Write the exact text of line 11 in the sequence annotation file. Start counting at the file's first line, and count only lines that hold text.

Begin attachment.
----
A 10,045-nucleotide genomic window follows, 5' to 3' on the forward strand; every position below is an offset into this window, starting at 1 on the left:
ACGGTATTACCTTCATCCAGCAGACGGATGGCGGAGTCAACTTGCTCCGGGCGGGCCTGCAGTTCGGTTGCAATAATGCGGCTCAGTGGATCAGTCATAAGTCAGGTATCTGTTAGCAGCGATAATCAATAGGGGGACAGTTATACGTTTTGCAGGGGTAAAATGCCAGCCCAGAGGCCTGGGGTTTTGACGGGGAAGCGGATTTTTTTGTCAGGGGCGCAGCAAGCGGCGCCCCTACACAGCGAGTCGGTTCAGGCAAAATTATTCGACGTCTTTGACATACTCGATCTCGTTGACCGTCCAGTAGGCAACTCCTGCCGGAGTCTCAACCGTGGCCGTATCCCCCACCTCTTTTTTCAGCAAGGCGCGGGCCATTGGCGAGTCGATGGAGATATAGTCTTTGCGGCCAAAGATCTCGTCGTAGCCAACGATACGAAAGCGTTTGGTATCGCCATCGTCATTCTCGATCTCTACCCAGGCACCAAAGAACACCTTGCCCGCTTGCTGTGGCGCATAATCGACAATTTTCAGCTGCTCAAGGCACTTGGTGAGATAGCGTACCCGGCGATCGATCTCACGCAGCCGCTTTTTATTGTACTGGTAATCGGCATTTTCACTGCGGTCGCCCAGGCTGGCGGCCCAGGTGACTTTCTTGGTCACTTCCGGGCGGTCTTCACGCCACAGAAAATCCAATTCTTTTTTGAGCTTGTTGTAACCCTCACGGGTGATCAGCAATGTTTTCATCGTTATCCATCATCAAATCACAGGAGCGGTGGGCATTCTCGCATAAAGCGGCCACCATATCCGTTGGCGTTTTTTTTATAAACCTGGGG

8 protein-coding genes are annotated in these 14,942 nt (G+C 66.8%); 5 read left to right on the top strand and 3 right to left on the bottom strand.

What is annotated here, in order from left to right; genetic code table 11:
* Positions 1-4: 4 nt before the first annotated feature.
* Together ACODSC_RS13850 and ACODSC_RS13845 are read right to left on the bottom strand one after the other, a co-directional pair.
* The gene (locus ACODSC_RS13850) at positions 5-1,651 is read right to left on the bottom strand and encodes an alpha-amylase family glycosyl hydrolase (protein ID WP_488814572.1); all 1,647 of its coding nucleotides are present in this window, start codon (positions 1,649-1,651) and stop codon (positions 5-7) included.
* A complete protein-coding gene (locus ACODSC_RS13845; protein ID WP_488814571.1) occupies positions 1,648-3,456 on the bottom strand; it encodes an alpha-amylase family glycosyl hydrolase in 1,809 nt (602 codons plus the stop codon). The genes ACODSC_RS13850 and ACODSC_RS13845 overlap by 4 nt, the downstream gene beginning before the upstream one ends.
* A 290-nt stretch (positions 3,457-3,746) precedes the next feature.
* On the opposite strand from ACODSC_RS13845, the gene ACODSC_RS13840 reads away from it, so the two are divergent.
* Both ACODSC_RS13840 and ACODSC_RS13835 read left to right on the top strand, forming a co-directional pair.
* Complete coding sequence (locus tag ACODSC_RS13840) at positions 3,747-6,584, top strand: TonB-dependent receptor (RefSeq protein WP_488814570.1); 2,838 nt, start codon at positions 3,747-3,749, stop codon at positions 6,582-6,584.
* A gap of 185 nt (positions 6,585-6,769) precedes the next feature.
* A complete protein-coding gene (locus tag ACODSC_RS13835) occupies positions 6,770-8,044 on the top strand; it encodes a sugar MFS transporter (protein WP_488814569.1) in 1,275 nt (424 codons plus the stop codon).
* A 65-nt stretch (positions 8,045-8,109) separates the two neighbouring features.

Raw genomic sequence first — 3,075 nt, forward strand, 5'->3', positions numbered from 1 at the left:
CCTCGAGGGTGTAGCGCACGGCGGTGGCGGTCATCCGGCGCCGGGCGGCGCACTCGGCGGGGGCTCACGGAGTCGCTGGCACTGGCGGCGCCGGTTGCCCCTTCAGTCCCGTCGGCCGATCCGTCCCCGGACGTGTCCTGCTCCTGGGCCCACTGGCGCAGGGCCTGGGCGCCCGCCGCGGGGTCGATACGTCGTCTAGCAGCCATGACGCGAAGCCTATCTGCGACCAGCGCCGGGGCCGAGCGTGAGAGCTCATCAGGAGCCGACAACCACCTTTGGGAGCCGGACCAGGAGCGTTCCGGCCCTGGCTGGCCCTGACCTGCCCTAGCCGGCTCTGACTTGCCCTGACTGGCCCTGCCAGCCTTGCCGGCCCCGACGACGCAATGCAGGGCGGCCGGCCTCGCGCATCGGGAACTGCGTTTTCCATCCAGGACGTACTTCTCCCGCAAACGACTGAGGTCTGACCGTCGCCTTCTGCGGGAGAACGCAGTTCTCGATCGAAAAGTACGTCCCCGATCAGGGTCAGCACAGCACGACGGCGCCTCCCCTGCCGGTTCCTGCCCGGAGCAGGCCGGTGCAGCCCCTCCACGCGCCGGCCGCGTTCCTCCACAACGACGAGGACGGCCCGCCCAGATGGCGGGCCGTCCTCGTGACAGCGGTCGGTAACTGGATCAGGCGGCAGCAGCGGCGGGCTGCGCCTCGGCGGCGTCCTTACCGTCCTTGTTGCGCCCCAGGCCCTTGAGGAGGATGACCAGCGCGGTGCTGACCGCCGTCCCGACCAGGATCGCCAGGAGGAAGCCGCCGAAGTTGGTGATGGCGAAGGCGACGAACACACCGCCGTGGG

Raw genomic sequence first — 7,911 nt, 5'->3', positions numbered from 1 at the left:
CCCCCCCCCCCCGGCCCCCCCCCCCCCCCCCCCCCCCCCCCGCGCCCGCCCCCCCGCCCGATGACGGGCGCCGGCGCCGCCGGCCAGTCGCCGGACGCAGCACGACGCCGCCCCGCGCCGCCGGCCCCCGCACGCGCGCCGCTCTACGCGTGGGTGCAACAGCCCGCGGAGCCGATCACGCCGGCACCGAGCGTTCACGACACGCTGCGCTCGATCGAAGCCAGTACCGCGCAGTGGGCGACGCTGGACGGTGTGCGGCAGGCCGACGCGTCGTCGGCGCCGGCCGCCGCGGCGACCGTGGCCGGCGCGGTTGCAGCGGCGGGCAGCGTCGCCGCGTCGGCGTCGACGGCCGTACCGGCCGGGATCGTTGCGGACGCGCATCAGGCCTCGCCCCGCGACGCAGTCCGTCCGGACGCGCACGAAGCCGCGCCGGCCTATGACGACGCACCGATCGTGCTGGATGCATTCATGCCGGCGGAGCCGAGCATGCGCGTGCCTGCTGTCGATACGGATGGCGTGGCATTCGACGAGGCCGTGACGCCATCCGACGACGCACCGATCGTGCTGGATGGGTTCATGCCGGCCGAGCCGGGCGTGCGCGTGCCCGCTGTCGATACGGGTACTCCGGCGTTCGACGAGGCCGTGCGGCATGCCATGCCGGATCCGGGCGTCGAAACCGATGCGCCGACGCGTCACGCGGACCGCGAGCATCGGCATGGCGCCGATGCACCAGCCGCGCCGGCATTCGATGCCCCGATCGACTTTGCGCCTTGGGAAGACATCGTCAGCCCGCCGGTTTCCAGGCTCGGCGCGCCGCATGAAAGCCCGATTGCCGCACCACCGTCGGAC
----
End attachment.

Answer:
* Both ACODSC_RS13840 and ACODSC_RS13835 read left to right on the top strand, forming a co-directional pair.